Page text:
I'm your Essential Politics host Christina Bellantoni, and I don't know about you, but I'm excited for the first-in-the-nation caucuses tonight in Iowa.
Californians often ask why Iowa, and some wonder what, exactly, is a caucus, anyway? Those are totally fair questions, especially for voters who don't get the same privilege of retail politics. There is plenty to say about Iowa's demographic makeup not being representative of the nation. There's no argument that is true.
Consider that America is 17.4% Hispanic, 13.2% black and 5.4% Asian. Iowa is 5.6% Hispanic, 3.4% black and 2.2% Asian. (California, by contrast, is 38.6% Hispanic, 6.5% black and 14.4% Asian.)
There's also no argument that Iowans take the responsibility they've only held for a few decades seriously, and they put the candidates through the paces. Each and every one of them.
That brings us to the difference between a primary and a caucus, which is basically a meeting. Democrats have a slightly different process, so your friends and neighbors are actually working to convince you to join their candidate.
Get a sense of what it's like with this video I shot at a caucus in 2008. This one, held in a church, gets good about 38 seconds in. The best quote was from the organizer counting off the groups caucusing for their candidates: "Anyone for Christopher Dodd?"
That night, without being plugged in, I was sure Hillary Clinton had won Iowa because she had performed so strongly in the caucus I observed. How is that possible? Well, a caucus is sort of complicated.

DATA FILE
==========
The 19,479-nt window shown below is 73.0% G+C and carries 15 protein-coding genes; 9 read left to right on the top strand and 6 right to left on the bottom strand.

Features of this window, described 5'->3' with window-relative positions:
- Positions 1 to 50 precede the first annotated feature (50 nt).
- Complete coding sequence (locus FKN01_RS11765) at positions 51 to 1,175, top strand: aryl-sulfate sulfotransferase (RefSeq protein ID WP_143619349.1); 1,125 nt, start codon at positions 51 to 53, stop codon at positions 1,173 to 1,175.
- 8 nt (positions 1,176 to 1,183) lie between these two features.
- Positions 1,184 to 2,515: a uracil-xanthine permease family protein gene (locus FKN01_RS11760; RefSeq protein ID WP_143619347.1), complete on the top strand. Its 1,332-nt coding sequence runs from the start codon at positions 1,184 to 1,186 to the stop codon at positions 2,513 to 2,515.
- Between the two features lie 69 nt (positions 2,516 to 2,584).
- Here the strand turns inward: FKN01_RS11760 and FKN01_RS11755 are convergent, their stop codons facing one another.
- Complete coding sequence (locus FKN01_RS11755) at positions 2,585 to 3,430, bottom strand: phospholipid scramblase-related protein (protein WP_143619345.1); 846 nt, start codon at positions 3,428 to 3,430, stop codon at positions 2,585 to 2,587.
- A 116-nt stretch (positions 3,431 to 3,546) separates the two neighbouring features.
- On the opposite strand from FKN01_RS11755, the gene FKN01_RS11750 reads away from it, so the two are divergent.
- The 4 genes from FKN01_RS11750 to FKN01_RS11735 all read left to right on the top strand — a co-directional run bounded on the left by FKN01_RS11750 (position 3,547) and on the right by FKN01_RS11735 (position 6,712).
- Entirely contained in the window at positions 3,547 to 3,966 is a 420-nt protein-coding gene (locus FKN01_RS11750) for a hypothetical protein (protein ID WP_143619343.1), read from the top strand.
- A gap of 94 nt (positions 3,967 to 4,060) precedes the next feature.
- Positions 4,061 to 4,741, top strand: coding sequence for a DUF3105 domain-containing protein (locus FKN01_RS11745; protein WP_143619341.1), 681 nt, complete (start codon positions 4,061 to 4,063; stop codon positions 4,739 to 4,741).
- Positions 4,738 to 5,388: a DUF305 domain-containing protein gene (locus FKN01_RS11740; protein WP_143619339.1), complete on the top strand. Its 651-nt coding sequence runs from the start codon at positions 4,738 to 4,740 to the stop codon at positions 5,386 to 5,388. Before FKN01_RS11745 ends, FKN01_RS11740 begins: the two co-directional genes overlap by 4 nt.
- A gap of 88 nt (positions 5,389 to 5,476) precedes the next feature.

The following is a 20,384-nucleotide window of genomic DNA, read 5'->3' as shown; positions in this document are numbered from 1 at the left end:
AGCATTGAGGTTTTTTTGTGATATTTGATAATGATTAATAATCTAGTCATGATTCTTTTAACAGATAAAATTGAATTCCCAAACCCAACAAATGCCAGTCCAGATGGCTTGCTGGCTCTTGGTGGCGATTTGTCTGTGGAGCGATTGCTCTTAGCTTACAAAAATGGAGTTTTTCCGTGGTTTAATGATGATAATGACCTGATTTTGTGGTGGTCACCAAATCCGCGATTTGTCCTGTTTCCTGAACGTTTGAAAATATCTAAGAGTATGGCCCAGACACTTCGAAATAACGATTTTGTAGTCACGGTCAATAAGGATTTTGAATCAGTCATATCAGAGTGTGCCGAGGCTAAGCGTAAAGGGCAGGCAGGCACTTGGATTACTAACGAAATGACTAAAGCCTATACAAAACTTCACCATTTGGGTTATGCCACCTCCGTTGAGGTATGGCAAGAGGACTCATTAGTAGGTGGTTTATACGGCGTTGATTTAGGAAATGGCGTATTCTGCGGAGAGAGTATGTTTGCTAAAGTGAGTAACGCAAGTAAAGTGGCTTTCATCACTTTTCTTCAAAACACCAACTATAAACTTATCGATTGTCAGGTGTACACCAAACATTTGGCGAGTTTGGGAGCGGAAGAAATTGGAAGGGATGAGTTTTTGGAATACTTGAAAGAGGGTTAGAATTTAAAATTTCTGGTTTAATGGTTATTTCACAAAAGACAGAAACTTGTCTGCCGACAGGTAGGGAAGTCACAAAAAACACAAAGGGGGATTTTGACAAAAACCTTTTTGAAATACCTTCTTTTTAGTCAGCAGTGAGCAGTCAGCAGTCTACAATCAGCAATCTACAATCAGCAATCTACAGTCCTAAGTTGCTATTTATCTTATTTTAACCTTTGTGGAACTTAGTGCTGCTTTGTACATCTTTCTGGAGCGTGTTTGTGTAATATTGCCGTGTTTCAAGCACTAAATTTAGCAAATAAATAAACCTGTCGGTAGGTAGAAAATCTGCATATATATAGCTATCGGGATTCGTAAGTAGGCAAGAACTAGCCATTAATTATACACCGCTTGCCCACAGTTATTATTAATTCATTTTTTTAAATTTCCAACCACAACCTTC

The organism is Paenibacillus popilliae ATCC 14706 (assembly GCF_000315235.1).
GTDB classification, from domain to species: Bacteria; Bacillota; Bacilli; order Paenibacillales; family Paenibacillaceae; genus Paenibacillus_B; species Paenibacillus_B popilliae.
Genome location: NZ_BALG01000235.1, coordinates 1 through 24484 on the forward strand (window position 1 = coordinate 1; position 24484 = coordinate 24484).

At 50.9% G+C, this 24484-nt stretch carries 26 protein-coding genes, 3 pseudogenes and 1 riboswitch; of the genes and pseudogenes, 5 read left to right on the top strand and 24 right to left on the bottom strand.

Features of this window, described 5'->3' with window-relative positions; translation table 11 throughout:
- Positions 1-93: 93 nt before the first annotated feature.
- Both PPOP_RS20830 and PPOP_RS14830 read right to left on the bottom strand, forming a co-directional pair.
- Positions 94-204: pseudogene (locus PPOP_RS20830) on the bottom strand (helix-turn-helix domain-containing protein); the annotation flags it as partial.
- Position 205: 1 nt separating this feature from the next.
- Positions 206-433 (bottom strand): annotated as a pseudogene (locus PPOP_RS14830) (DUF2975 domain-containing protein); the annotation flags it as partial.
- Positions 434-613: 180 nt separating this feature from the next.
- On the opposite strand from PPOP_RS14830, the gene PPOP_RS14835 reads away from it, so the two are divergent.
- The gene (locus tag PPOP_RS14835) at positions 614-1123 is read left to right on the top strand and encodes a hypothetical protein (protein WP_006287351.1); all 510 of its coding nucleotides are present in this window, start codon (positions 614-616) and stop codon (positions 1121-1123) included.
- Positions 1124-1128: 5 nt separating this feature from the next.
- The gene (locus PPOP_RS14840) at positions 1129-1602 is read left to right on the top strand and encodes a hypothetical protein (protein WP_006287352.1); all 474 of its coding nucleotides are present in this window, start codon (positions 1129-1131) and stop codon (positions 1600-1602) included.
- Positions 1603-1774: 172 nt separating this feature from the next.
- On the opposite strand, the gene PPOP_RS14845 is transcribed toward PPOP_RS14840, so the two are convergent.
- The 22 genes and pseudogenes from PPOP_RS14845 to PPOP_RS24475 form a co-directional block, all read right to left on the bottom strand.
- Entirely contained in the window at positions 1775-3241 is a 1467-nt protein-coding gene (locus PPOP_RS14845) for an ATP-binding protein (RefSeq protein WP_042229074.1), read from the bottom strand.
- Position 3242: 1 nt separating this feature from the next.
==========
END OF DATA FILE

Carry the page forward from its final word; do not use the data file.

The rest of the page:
Talking this over in the newsroom, we decided to try and simplify things. So we made a video with gummy bears.
Mark Z. Barabak outlines how tonight's caucuses will work, and the long game of why it matters in the context of the party nomination which three tickets are punched out of Iowa.
Let's start with Gabe Searles, a lifelong Californian who moved to the Hawkeye State eight months after the last caucuses in 2012. He and his wife, Jaime, are getting a kick out of feeling like they matter. And being there to experience the caucus season has rekindled Gabe's interest in politics.
They took their three children on the road Saturday, starting with patriotic waffles, heading to a rally for Sen. Ted Cruz, snapping pics soon after with Sen. Marco Rubio and ending the day with Carly Fiorina. Sunday it was New Jersey Gov. Chris Christie.
They already had seen Donald Trump, Ben Carson, Sen. Bernie Sanders and Martin O'Malley.
The Searles family got photos with most of the candidates, too.
"We figure we've got a unique opportunity being here in Iowa, and we wanted to take advantage of it," said Searles, a guitar teacher and graphic designer who grew up in San Jose.